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Four Students and Faculty from the Chinese Academy of Sciences Visit TUS to Conduct Joint Research into Photocatalysts as Part of the JST-led Sakura Science Plan

2018.01.10 Wednesday

Education/Research

For 21 days between November 19 and December 9, the Phothocatalysis International Research Center located on the Noda Campus of the Tokyo University of Science (TUS) hosted one faculty member and three graduate students from the Chinese Academy of Sciences to undertake joint research supported by the Japan-Asian Youth Exchange Program in Science (Sakura Science Plan) operated by the Japan Science and Technology Agency (JST).

This invitational program is a Collaborative Research Activity Course whose immediate aim is to utilize collaborative research related to photocatalysts, which is an area where Japan is renowned as a scientific and technological leader, as a means of familiarizing participants with the basics of photocatalysts and demonstrating their range of applications. More generally, the program seeks to expose participants to cutting-edge Japanese science and technology as well as the beauty of Japanese culture.

During the program, the participants were taken on a tour of the Phothocatalysis International Research Center in order to deepen their understanding of Japanese-led innovations in photocatalyst technology, and they showed immense interest in the advanced photocatalyst research being undertaken as well as the Center's equipment and exhibits. The tour was also joined by visitors from Korea, who took the opportunity to inquire of the students about Chinese interest in photocatalysts.

Additionally, the participants were taken on a tour of the National Museum of Emerging Science and Innovation where they were introduced to a broad range of Japanese science and technology. Some of the many cutting-edge technologies that the participants got to experience and look forward to were earth status-monitoring displays, autonomous robots, androids, photosynthetic devices, "Backward from the Future" thinking demonstrations and the "Neutrino Experience" corner.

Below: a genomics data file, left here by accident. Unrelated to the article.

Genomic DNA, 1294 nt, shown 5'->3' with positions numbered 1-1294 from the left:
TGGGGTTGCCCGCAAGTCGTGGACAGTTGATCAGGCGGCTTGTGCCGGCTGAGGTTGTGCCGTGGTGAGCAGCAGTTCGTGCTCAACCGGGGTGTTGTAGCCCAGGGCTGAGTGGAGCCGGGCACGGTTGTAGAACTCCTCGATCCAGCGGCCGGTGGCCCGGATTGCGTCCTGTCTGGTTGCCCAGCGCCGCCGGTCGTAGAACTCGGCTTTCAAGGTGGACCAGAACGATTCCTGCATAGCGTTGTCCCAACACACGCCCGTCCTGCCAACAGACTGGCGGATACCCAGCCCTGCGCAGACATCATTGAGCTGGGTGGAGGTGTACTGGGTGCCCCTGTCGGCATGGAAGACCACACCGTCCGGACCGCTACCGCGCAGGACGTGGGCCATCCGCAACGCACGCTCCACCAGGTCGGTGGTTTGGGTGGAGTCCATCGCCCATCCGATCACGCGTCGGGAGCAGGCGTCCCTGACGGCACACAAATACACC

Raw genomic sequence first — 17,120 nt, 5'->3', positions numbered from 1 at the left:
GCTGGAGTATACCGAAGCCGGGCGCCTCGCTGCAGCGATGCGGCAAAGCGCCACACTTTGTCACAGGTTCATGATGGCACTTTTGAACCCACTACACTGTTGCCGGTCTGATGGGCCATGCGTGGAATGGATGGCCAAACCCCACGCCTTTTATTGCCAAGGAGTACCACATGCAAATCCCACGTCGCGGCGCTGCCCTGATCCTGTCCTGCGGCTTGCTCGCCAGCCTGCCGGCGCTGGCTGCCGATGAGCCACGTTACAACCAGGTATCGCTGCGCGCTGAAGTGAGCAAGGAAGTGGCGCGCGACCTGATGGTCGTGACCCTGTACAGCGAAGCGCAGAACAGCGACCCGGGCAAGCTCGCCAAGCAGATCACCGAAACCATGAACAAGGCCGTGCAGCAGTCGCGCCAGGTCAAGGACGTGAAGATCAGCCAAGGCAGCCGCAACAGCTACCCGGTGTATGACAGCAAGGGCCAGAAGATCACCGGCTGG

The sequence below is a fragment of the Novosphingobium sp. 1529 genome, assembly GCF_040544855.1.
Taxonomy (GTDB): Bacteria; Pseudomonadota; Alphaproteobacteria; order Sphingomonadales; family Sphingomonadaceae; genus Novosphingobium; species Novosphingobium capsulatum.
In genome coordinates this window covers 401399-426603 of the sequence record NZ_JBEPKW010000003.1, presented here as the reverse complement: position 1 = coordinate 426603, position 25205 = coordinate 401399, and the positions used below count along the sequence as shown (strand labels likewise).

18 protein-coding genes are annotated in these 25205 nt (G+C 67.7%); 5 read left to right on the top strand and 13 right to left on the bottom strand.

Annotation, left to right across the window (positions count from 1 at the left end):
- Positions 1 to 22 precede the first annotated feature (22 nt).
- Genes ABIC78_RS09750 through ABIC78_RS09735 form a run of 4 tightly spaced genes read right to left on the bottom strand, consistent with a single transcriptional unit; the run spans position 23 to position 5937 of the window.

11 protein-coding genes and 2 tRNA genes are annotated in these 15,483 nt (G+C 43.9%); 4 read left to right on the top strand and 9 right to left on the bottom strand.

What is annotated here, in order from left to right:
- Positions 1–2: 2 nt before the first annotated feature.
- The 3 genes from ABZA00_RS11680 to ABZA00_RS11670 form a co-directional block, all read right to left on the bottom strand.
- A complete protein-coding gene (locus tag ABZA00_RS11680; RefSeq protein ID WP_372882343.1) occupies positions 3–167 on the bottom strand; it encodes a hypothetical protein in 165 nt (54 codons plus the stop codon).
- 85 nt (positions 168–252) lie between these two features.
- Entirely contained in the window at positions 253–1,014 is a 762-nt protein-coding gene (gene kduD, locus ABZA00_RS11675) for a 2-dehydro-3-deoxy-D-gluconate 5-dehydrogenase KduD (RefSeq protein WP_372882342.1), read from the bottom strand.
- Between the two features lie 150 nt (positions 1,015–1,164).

The program also proved fruitful in terms of collaborative research opportunities. The group from the Chinese Academy of Sciences is undertaking advanced research related to photo-electrodes, and the interaction between this research and the photocatalyst-related research at TUS served as a mutually beneficial catalyst for both groups. The two sides promised to continue this research discussion even after the conclusion of the program.

With a mixture of joy and sadness, a farewell party was held for the participants on the final day of the program. However, in order to not let connections fade and momentum to slow, plans are currently being made to send students from Japan to China.


Self-introductions at the arrival orientation
 
Commemorative photo at the National Museum of
Emerging Science and Innovation

Interaction and exchange between Chinese
and Japanese students
 

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